Trying to setup local LAN in my home. Have Verizon 1GB FIOS connection (CR1000A router) coming in using ethernet cable to the main router.Have an extender(Model E3200) in the basement that has GB LAN ports as well. The main router and extender is connected via COAX cable.

Verizon Extender

Verizon Main Router

I have my Desktop and laptop connected to the main router. I did a iperf test on my desktop from my laptop . I received 900+ MBits/s bandwidth and 110 MBytes transfer speed on a wired connection (cat6a).

Then I connected my laptop to the extender (on basement) and ran another test against Desktop. This time I got only 350+ MBits/sec bandwidth and 40+ Mbytes transfer speed on wired connection(cat6a).

Is this normal? I think the coax cable is the bottleneck, its an older wiring (15+ years at least). I think if I replace coax with Cat5/6, the speed might improve. Any tips? I do lot of 4K video streaming and gaming. So at least 100Mb transfer speed would be beneficial. What are my options? Should I get Cat5e/Cat6/Cat7 for the upgrade?Probably needs less than 50 feet wire.

  • I have RG6 COAX outside to house and inside to cable modem. It has been there for 30 years and supports Internet that I pay for of 400 Mbits/sec down and 30 Mbits/sec up. I don't think your coax is the bottleneck. And you do not replace coax with CAT5 or 6 Ethernet as a drop in replacement.
    – John
    Sep 19 at 1:22
  • @John - I am talking about connecting router and extender using Cat6 instead of Coax. The inside wiring to the main router from Verizon box outside is Ethernet cable already. I should be getting the same speed at both router and extender.
    – yonikawa
    Sep 19 at 1:35
  • CAT5e is fast enough for home high LAN speeds. You can also use CAT 6. You should clarify your post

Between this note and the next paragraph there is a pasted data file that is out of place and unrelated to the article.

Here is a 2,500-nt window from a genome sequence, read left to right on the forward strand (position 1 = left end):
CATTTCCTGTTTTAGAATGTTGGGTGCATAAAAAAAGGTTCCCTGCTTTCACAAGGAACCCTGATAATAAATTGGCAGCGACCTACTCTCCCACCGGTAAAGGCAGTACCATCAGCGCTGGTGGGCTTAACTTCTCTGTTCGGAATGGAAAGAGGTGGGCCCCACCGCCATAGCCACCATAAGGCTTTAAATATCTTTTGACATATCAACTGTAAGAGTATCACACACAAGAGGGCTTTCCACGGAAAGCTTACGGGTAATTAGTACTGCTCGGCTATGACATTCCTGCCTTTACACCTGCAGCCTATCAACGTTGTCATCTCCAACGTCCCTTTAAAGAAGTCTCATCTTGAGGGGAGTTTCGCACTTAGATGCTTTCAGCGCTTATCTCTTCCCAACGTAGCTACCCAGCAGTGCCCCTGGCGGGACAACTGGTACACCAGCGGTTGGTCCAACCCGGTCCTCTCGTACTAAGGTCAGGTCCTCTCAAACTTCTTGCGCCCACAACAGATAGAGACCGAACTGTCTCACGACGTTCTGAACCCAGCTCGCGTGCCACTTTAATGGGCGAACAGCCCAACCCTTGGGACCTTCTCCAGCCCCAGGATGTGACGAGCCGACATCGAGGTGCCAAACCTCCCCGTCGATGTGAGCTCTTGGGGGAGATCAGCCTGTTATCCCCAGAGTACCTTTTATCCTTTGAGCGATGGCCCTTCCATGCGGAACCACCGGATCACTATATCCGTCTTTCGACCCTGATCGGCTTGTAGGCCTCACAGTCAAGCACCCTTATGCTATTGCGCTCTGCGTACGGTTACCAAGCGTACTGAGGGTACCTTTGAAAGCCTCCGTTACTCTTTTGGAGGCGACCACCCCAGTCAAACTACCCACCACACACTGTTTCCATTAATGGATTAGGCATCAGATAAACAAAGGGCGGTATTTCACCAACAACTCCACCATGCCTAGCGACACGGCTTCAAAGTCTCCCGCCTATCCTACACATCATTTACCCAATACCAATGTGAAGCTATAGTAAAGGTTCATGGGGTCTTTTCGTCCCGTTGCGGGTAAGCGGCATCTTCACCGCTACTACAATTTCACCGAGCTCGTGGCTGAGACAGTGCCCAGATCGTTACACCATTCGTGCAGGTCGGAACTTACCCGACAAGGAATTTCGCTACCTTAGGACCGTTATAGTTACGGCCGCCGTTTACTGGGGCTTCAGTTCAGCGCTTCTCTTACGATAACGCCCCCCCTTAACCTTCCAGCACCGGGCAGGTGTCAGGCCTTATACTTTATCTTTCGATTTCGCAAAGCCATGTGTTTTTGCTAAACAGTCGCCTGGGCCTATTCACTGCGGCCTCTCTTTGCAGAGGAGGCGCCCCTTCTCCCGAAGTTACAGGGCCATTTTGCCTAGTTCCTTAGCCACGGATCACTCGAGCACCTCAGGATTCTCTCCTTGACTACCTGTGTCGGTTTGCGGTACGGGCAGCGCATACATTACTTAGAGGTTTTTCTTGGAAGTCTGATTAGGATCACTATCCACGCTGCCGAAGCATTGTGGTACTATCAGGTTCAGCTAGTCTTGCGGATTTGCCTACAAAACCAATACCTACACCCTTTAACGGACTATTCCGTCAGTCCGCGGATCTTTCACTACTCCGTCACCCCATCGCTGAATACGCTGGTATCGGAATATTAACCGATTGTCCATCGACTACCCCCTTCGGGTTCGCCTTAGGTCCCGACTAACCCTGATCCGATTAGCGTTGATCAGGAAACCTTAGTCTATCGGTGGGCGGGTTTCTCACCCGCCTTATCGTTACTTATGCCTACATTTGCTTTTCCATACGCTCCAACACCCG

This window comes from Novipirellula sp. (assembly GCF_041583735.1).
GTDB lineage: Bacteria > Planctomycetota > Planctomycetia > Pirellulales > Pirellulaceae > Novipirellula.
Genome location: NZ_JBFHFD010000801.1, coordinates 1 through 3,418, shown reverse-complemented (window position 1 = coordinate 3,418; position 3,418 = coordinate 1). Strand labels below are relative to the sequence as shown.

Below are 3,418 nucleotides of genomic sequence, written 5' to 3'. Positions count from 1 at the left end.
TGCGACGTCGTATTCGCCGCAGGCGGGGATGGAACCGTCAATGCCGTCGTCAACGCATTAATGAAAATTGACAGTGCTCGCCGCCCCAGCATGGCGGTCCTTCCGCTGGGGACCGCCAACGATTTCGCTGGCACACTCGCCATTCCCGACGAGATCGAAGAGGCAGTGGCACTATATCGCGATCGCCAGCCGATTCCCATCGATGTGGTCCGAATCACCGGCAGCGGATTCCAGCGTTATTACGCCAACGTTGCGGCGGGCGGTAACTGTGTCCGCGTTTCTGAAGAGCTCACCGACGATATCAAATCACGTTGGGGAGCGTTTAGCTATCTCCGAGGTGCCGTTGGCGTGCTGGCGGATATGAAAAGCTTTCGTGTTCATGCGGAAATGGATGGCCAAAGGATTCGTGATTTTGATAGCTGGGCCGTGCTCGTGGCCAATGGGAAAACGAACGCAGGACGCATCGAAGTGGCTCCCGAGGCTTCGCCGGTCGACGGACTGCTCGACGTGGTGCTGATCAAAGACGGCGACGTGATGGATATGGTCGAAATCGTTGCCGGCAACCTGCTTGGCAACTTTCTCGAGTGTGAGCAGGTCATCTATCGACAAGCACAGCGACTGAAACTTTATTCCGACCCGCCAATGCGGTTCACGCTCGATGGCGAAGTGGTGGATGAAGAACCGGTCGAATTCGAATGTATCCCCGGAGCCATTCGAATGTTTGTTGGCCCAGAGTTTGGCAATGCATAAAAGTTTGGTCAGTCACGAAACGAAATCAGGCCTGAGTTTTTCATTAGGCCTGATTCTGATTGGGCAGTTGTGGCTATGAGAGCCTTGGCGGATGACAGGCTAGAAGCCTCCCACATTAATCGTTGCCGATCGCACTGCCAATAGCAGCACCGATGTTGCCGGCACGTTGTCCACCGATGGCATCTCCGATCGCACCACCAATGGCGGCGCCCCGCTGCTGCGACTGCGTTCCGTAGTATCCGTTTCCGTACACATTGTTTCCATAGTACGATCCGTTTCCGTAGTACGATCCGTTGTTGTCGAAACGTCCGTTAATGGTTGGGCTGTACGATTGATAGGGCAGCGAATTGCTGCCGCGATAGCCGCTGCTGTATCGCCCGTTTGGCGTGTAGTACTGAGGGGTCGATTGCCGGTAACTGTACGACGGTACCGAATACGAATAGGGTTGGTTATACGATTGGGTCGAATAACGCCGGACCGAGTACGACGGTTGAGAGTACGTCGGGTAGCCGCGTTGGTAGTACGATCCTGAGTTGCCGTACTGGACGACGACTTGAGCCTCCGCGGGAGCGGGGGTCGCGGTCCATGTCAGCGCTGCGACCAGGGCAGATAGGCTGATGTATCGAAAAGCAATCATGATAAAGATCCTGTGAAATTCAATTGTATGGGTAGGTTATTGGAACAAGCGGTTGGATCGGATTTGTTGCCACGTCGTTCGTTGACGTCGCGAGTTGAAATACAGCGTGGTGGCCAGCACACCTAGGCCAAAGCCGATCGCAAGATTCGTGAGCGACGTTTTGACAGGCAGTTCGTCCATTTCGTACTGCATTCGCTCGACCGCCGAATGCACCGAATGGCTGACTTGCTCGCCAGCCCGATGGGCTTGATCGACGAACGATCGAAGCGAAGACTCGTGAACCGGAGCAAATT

– John
    Sep 19 at 1:43
  • @John- I agree, my previous place had cat5e and it worked just fine.
    – yonikawa
    Sep 19 at 1:50
  • 1
    What I do here is use a simple but reliable cable tester and test / remake any questionable terminations as well as routing and kinks
    – John
    Sep 19 at 13:49

1 Answer 1


Your Verizon boxes are using a technology called MoCA 2.5 to communicate with each other over the pre-existing coaxial cables in your house. MoCA 2.5 is capable of 2.5Gbps under ideal conditions, but the left over coaxial cable TV, satellite TV, or TV antenna cable in most houses is usually not a great medium.

If installing Ethernet cable is feasible, run Ethernet! May as well pull Cat6a if you're pulling new cable in 2023, so that you have more options at 10Gbps and beyond.

If you don't want to do the home-improvement project of installing new Ethernet cables in your walls at this time, there are some potentially cheap and quick things you can do to optimize your coaxial cable tree for MoCA performance.

The first thing to do is to make sure you have a MoCA "Point of Entry" (PoE) filter connected at the top of your coaxial splitter hierarchy. Basically, this is where the coax cable from the cable TV company would come into your house, which is why it's called a "point of entry" filter. Putting a MoCA PoE filter at the top of your splitter hierarchy helps reflect MoCA signals back down into other parts of the splitter hierarchy, which helps with what MoCA designers call "splitter jumping" or "splitter traversal".

Another thing that can help MoCA signal problems is to look at all your coax splitters, and see what frequencies they're rated for. That information is usually stamped into the metal body of the splitter or printed on a label. If any of the splitters (at least the ones on the coax cable path between the two Verizon MoCA devices) is not rated for all the frequencies MoCA uses (which is up to something like 2GHz, if I recall correctly), then replace those splitters with "MoCA rated" splitters that are known to handle MoCA's frequencies well. MoCA uses frequencies well above 1GHz in order to avoid interfering with cable TV and DOCSIS. Cable TV and DOCSIS generally use frequencies from something like 5MHz up to a hair over 1GHz. Older splitters might not handle frequencies above 1GHz very well, and are thus a problem for MoCA.

If any of the coax cables (at least the ones in the path between MoCA devices) are easily accessible/replaceable, make sure those cables are high-quality quad-shielded RG6. You definitely want to replace those cables if they're RG-59.

And of course, make sure all of your coax cables are in good condition (no frayed shielding, no poorly-terminated connectors etc.) and that your connectors are tightly screwed together.

If you only look into one thing to try to improve your MoCA performance, make it the POE filter. In the vast majority of homes that report unsatisfactory MoCA performance, simply adding an inexpensive MoCA PoE filter was the only intervention that was needed.

You must log in to answer this question.

Not the answer you're looking for? Browse other questions tagged .